And beyond the writing, I learned how to photograph and film, how to edit video, how to conduct interviews in-person or over the phone, how to put together a podcast, and how to record a piece for radio. I took photos of people taking photos (it was very meta). I dove with our videographer so we could see where the wild things really were. I wore slacks and a nice blazer to meet a scientist at California Academia of Sciences and then went directly to the beach and soaked myself to get a perfect opening shot.

I loved that there were so many avenues to get the word out. It was fun for me to get to learn about new things, to be a journalistic chameleon for a time. A news story is meant to be factual and timely, while a Deep Look episode is silly and surprising. The immediate gratification of publishing several news stories during my ten weeks is different to the slow-burn of Deep Look releases. My first episode credit released on my last day. They each pull at very different creative threads.

Science communication came to me slowly. Even five years ago, I would never have thought to do anything like this. But similar to the way I think everyone should know the basics of computer coding, I think everyone should have an understanding of how to put words to a page. It's not really so revolutionary a thought; all through school we are expected to learn math, science, literature, history, art. It's only really in college that we move away from what does not come naturally to us.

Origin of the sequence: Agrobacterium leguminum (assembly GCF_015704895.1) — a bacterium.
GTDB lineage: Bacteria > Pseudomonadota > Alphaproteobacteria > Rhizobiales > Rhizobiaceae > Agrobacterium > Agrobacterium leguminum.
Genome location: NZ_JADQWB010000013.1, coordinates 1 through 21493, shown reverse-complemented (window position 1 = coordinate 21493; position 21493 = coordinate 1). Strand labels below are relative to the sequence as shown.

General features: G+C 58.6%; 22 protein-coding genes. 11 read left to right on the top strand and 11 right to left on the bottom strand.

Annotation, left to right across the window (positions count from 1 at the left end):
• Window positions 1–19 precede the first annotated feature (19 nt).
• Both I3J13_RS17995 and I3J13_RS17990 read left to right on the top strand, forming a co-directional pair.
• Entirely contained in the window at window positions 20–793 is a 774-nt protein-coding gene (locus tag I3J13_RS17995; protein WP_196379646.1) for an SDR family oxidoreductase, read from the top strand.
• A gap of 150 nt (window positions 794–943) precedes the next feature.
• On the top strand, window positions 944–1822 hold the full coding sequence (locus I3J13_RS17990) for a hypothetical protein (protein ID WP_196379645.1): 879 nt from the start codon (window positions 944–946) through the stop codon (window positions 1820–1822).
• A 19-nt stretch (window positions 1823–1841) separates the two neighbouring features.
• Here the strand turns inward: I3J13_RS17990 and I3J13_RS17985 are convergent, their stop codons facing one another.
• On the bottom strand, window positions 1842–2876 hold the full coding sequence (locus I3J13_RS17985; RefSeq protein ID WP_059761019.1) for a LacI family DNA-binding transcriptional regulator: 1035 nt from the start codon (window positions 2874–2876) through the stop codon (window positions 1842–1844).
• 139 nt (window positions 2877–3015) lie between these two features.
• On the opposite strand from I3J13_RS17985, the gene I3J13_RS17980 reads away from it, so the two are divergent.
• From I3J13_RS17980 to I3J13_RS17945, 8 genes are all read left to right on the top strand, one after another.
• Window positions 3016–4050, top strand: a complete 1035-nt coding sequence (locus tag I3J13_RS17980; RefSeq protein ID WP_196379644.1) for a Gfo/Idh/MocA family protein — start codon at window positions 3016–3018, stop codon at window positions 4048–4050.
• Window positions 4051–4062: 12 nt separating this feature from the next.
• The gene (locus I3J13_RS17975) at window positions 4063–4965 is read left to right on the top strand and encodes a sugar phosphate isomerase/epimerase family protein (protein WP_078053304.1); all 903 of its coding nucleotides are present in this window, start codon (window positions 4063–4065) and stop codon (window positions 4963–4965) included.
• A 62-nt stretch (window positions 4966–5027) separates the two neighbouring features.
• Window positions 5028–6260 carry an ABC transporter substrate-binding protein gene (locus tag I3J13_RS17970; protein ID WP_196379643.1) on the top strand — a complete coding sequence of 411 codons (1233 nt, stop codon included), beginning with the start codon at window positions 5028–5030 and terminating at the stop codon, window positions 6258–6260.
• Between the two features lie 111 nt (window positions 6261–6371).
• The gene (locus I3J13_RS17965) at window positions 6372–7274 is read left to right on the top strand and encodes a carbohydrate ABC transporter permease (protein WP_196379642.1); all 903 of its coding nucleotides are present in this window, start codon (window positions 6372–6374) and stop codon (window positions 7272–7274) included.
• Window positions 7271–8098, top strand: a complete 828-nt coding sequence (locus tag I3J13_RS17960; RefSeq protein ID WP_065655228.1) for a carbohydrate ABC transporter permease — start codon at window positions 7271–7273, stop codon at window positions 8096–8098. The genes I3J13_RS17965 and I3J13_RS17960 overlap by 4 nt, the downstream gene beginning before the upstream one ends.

People invest in what they care about. This, to me, is at the heart of why it behooves all scientists to take communicating their work seriously. Set aside that it can be fun to bring the wonder of discovery to fresh eyes, and you're still left with the fact that we need the broader public behind us to drive forward with our work.

Videographer Josh Cassidy and I challenge the assumption that no one can look good in a wetsuit as we gear up to film sand dollars at Breakwater. (Photo credit Laura Anderson)

Coming back to the lab, I feel invigorated. And I especially feel affection for this blog, this space that was really my only exposure to writing about science for a wide audience that I had for a long time. Blogging as a legitimate means of sharing information has really only come about in the last decade or so, and I think they retain some of their image as a renegade platform where the words can be yours and yours alone. I am excited, and I hope others are to, to explore the benefits of this creative space. As Erin reiterated in last week's post, this blog has always been for the students, by the students.

Below I've linked to all of my pieces. The application for the next Fuhs Fellow recently opened and will be due in February 2019. I highly encourage any CSUMB-affiliated student to apply. It is intense, but it's also a great way to really jump in to science communication with good oversight and resources. Feel free to email me with any questions.

KQED Author Profile

County Fire Burns Through Many Lake Berryessa Holiday Plans (July 3, 2018)

A Sea Urchin Army Is Mowing Down California's Kelp Forests -- But Why? (July 19, 2018)

California Prison Inmates Battle Fires (July 30, 2018)

Redding Medical Staff Scrambling to Provide Care (August 1, 2018)

Bird Species Collapse in the Mojave, Driven by Climate Change (August 15, 2018)

This Adorable Sea Slug Is a Sneaky Little Thief (August 28, 2018)

California’s Plan to Store Water Underground Could Risk Contamination (September 19, 2018)

A Sand Dollar's Breakfast Is Totally Metal (October 9, 2018)

Sand Dollar Behind the Scenes (October 9, 2018)